Skip to content

Are You in Compliance with the OSHA PPE Hazard Assessment Requirements?

The Occupational Safety and Health Administration (OSHA) requires, in 29 CFR 1910.132(d)*, that all employers assess their workplace to determine if hazards are present, or are likely to be present, which necessitate the use of personal protective equipment (PPE). If such hazards are present, or likely to be present, the employer must:

  • Select, and have each affected employee use the types of PPE that will protect the affected employee from the hazards identified in the hazard assessment;
  • Communicate selection decisions to each affected employee; and,
  • Select PPE that properly fits each affected employee.

The employer must verify that the required workplace hazard assessment has been performed through a written certification that identifies the workplace evaluated, the person certifying that the evaluation has been performed, the date(s) of the hazard assessment, and that identifies the document as a certification of a hazard assessment. OSHA 29 CFR 1910.132 Appendix B provides guidance on how to perform the PPE hazard assessment.

Based on APTIM’s experience, approximately half of small and medium size industrial businesses are not aware of this requirement and have not performed the hazard assessment, which leads to an OSHA violation and subsequent citation. The hazard assessments are required for each distinct job or task. For example, separate assessments are required for welding, painting, each unique type of woodworking equipment (saws, drills, lathes, etc.), electrical work, use of forklift trucks, etc.

Many companies combine the PPE hazard assessment with a job hazard analysis (JHA), also called a job safety analysis (JSA). The JHA/JSA identifies the hazards associated with a particular job or task, determines what controls can be taken to eliminate the hazards, the PPE necessary in the interim while the controls are being implemented or if the hazards cannot be eliminated, and any safety and health training necessary for safely performing the job/task.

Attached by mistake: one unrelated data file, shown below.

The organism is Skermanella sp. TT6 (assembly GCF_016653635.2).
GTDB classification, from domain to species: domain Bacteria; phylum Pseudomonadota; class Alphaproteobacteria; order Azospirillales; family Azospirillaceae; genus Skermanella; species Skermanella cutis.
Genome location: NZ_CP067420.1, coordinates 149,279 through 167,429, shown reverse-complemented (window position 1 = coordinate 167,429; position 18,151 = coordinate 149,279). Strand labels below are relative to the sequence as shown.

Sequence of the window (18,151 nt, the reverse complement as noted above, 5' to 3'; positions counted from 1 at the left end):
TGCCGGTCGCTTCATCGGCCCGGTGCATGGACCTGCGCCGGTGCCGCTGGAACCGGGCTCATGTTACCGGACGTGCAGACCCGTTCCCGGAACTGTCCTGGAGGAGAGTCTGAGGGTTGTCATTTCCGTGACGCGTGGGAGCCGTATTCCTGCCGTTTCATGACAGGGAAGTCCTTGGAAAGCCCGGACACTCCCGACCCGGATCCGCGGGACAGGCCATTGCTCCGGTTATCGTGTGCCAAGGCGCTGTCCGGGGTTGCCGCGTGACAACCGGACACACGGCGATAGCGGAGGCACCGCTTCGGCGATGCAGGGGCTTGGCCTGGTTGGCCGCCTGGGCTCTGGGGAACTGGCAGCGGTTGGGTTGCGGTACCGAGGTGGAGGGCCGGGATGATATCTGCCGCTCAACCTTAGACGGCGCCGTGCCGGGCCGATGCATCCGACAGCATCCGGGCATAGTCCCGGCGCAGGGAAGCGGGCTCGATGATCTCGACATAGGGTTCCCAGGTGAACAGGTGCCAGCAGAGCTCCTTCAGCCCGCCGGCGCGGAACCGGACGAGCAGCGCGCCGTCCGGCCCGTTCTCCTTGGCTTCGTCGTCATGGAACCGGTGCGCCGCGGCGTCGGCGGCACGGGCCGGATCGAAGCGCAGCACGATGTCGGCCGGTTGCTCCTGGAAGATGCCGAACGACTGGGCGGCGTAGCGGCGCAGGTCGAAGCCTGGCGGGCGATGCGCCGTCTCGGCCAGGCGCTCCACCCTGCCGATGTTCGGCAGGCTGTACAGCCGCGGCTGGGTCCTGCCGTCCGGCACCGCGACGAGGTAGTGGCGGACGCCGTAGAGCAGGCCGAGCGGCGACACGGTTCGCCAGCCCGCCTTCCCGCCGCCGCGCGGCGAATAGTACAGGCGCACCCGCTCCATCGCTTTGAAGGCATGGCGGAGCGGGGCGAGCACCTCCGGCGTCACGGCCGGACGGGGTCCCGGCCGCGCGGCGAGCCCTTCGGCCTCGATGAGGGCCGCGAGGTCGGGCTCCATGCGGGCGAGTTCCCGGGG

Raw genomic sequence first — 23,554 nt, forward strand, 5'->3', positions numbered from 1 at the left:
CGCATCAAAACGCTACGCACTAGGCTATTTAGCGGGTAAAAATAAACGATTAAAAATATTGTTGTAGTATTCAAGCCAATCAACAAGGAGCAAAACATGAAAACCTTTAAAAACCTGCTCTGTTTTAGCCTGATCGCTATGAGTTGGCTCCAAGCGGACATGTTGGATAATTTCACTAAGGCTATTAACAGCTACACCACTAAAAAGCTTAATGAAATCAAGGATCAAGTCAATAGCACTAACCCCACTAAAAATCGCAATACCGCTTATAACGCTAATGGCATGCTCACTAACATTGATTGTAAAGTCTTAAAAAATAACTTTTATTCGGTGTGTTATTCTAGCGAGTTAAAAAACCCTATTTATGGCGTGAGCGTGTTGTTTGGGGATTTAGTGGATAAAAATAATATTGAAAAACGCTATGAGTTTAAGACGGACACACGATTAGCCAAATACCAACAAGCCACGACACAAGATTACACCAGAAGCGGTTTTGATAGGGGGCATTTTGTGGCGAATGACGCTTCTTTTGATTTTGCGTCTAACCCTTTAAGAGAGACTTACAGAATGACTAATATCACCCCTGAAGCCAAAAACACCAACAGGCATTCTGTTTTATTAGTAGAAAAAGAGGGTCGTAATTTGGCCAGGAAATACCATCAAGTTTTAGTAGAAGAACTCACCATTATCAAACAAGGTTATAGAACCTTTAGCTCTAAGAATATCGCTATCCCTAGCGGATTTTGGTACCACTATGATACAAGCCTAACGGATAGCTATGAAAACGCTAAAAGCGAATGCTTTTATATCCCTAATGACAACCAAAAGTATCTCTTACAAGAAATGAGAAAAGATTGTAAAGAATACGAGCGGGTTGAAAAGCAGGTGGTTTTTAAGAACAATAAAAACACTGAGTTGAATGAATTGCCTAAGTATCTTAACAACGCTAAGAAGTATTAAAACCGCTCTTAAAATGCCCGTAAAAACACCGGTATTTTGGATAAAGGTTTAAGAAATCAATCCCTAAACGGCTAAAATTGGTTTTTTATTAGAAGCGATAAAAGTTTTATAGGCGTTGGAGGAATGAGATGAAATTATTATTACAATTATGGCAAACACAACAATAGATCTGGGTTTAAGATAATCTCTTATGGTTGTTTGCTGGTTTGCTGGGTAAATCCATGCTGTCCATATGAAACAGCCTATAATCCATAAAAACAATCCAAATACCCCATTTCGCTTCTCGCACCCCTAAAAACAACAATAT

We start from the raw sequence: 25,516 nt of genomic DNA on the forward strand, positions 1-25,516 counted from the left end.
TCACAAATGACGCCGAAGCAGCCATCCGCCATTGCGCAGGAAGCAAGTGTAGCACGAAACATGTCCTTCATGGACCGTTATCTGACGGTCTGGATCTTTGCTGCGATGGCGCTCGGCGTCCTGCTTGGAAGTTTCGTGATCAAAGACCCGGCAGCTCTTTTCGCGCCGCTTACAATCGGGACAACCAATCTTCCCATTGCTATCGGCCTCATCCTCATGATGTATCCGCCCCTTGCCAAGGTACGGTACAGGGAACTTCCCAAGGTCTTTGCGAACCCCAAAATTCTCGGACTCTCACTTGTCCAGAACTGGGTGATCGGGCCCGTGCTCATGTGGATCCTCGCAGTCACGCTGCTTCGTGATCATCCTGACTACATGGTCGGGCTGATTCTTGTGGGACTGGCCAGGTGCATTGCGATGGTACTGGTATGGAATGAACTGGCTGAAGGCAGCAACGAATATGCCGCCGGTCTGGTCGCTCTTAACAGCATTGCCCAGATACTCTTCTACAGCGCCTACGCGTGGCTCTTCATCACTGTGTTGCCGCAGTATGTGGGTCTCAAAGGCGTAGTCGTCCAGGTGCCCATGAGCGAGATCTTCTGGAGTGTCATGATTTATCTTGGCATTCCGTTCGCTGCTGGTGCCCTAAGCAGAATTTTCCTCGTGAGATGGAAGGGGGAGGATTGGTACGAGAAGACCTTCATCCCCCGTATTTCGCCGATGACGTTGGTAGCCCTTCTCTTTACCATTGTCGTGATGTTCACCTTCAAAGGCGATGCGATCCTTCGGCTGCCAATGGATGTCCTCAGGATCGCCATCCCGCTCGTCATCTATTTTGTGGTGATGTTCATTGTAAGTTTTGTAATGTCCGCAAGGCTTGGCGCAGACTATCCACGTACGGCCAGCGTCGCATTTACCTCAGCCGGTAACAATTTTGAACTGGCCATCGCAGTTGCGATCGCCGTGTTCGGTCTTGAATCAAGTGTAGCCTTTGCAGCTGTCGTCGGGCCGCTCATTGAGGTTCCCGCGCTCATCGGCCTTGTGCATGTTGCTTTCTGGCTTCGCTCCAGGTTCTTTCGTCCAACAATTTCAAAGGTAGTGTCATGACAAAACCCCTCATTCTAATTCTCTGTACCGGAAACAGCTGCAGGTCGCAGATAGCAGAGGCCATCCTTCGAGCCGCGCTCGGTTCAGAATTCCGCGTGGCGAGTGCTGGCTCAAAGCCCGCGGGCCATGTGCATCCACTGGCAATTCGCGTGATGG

The following is an example of a JHA/JSA for a few tasks for an Alloy Reclaim Operator at a chemical processing plant.

The information above was provided on a form named a “Job Hazard Analysis (JHA) and Personal Protective Equipment (PPE) Hazard Assessment”. This form included a place for the name and signature of the person performing the assessment and the date of the assessment, which will comply with the OSHA requirement for identifying the document as a certification of a PPE hazard assessment. This form includes a checklist for various types of hazards for the particular job, such as general (slip, trip, falls, falling objects, rotating equipment, etc.), eye, hearing, respiratory, chemical, environmental (temperature extremes, confined spaces, etc.), electrical, material handling, fire, and ergonomic. The form also provided a space to list the PPE for each task. For example, the PPE required for the two tasks listed above were nitrile gloves, long-sleeved lab coats, shoe covers, safety glasses, and potentially respirators depending on the results of the employee exposure monitoring for lead and cadmium.

For more information on PPE hazard assessments or JHA/JSA, contact Harry Pullum, CIH, CSP, CIAQP, at

*This requirement is applicable for all states but may be a different regulation number in some states that have their own approved OSHA program. For example, the California OSHA (Cal-OSHA) regulation number is T8 CCR 3380(f).

APTIM. In Pursuit of Better.